The Purpose of Revenge
By Moony

Disclaimer: I don't own any of the rights to Final Fantasy, or any of its characters.

AN: I was bored, so I wrote this. Therefore, you should not expect great things from it. Oh, well. Read and review, please!! Also. . . . +grimaces+ this is a touchy subject amongst FFVII fans, but I don't like Tifa. So some Tifa-bashing managed to sneak into the story. PLEASE don't review if you're offended by this and you just want to complain about how evil I am for liking Aeris and blah blah blah. . .if you are a devout Tifa-loyalist, then just don't read. Okay? Thanks, you've saved us both a lot of grief.

Her name was Gainsborough.
It had been muttered casually amongst a fit of giggles, and had I been a touch less sober, I wouldn't even have noticed. But I did.

We'd been at Costa De Sol, and we'd managed to convince the nutbar in charge of this suicidal mission - Cloud, that is - into letting us relax and get tanked. Hell, the bar even had a karaoke machine. Who could say no to that??
So we'd dragged him down out of his hotel room and sat him down on a stool, with Tifa and Aeris flirting with him all the way. Of course, Aeris would have the most success, with Tifa watching nearby, pouting. Some drunk sitting a few seats away was staring at her with a raw hunger, but she wasn't desperate enough to take up his offer. . . yet. I never really liked her that much, anyway. She made it clear what she wanted, but never went out and got it. Also, it was quite obvious that she was hiding something. Thieves can always tell.
Because of Aeris distracting Cloud rather successfully, I managed to trick him into buying me a drink. Several of them, in fact, before someone decided it would be funny to get Red to sing. I don't even know why he came down, but Aeris was behind it, and Aeris had a way of getting you to do things you just don't want to do. I smirked at the thought. She knew it, too. Her, I liked.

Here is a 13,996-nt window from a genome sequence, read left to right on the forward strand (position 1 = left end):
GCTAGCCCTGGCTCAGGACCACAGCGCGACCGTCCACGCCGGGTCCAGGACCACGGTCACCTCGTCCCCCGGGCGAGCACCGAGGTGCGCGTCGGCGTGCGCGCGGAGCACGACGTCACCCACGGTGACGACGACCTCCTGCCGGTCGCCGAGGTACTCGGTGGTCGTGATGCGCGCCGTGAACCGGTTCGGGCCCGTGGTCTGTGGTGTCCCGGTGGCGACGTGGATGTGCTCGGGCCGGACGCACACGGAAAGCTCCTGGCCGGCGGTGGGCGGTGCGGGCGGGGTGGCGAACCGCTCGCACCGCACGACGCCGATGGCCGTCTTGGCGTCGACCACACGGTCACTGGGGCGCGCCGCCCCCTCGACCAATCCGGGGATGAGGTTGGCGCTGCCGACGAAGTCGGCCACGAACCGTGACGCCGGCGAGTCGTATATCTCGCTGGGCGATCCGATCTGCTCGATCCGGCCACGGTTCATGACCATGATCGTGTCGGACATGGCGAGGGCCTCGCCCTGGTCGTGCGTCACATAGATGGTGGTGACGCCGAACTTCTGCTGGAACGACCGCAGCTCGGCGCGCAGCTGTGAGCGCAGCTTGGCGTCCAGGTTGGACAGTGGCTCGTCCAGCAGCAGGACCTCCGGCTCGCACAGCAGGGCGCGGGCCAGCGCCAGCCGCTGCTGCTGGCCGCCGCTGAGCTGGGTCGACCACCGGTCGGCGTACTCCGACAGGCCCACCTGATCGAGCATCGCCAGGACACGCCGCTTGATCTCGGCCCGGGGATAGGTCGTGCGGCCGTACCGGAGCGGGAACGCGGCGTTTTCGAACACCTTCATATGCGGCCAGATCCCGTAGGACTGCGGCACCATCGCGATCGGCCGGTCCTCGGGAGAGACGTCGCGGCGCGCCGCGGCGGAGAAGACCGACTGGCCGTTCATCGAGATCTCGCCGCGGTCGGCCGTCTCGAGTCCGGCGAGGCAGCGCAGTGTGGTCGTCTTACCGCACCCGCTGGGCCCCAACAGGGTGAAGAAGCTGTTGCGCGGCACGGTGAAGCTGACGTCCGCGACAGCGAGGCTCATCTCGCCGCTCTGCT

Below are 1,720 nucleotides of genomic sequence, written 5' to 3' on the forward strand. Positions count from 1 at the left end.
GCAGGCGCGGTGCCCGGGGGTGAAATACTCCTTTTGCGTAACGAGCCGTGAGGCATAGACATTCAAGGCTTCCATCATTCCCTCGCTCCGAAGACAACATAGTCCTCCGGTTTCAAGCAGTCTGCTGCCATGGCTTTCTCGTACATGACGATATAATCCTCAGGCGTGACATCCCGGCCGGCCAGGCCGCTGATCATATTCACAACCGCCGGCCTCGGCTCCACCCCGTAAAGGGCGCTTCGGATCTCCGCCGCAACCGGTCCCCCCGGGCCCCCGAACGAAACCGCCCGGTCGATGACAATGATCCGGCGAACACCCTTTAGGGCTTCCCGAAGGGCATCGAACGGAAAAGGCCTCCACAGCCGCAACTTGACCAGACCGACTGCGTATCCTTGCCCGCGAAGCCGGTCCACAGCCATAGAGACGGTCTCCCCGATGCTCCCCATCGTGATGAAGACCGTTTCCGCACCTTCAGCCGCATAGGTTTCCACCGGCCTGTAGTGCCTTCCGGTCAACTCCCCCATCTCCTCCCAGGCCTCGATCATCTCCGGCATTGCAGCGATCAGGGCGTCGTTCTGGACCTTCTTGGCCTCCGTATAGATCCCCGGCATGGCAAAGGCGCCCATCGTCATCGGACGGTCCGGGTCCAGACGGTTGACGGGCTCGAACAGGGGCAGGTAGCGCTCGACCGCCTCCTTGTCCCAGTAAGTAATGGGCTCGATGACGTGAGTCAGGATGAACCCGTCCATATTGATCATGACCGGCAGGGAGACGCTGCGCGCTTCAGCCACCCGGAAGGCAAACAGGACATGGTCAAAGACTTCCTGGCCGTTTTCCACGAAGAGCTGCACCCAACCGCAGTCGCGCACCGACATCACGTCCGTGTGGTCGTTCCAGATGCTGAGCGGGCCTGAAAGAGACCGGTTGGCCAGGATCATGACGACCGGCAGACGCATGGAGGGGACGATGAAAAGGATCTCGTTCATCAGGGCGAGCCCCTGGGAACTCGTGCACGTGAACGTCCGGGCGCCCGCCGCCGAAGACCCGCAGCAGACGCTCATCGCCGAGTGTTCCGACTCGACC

Watching Red sing to a local idol's new song was so tremendously entertaining that I decided to get more people up to the microphone. Watching people make asses of themselves is highly amusing. Especially when you're wasted.
"Hey, Cluddy-buddy!" I slurred, kicking his foot. "Why don't you sing a duet with Miss Aeris?"
Cloud's eyes widened, and he was about to refuse until Aeris jumped in and insisted upon doing it. I grinned. Good Ol' Aeris.
They stepped up to the microphone, and the pink-clad girl grinned sweetly at the audience before someone cat-called and Cloud shot the guy an icy glare.
"Ladies and Gentlemen, please put your hands together for the absolutely dazzling vocal stylings of Cloud Strife and myself, Aeris Gainsborough!"

It's amazing how quickly you can sober up when the proper stimulus is used. My attention immediately left the singers as memories flooded my mind. It seemed like only seconds had passed before she finished her song with Cloud and sat down on the stool next to me.
"Yuffie!" She laughed. "Why don't you sing?" She nudged my arm. I forced a grin.
"Tell me. . . what did your father do?"
Had she not been drunk, she would have noticed how odd the question was. I never asked any personal questions about my fellow adventurers. Instead, she acted like I was asking about the weather.
"Well, he was a scientist." She said, stirring the drink the bartender had just placed in front of her.
I frowned. A scientist?
"Never heard of a scientist named Gainsborough." I stated. Aeris sipped her drink and grimaced, then shook her head.
"I never knew HIM. He died in a war in Wutai." She frowned. "Mother was so sad. . ."
I was speechless. A war in Wutai?? I took that opportunity to excuse myself from her company, ignoring her pouts and pleas for me to begin my long and potentially successful drunken singing career. I slowly crawled up the stairs, groped for the room-key in my pocket and clumsily shoved it in the door. It was amazing that I even got the right room, as I wasn't paying any attention to what I was doing. I somehow managed to kick off my sneakers before sliding under the covers of my bed, burying my face in the pillow.